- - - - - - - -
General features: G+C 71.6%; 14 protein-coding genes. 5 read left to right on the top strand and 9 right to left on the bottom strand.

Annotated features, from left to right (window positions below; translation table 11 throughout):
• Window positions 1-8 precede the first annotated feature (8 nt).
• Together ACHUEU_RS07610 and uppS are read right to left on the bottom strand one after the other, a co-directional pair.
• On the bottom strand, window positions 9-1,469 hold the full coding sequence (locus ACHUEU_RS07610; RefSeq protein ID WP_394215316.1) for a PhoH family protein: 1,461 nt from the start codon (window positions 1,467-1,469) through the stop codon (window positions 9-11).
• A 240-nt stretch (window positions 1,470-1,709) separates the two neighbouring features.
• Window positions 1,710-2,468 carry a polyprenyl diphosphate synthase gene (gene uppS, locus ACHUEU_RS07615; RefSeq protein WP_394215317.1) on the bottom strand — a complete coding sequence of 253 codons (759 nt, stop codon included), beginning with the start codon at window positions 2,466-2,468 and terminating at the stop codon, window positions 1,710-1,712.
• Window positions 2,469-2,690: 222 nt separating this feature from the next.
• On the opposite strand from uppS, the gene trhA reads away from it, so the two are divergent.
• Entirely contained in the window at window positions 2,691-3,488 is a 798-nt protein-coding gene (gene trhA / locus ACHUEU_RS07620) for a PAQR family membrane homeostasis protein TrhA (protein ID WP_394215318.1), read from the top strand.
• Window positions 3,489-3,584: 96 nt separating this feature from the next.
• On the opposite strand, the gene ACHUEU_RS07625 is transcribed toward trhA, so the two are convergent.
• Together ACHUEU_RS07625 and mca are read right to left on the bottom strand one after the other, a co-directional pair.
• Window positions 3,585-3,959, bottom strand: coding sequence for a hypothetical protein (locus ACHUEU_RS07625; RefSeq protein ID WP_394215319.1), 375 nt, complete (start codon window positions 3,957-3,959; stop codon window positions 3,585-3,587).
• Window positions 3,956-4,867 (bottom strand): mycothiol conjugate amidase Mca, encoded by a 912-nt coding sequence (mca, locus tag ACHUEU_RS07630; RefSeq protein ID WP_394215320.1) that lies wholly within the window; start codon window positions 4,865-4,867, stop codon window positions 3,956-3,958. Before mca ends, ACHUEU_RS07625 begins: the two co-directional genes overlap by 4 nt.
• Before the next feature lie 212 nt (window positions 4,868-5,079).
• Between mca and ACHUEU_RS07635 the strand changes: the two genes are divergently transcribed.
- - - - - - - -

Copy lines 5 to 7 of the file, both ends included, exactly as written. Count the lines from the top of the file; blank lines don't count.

• On the bottom strand, window positions 9-1,469 hold the full coding sequence (locus ACHUEU_RS07610; RefSeq protein ID WP_394215316.1) for a PhoH family protein: 1,461 nt from the start codon (window positions 1,467-1,469) through the stop codon (window positions 9-11).
• A 240-nt stretch (window positions 1,470-1,709) separates the two neighbouring features.
• Window positions 1,710-2,468 carry a polyprenyl diphosphate synthase gene (gene uppS, locus ACHUEU_RS07615; RefSeq protein WP_394215317.1) on the bottom strand — a complete coding sequence of 253 codons (759 nt, stop codon included), beginning with the start codon at window positions 2,466-2,468 and terminating at the stop codon, window positions 1,710-1,712.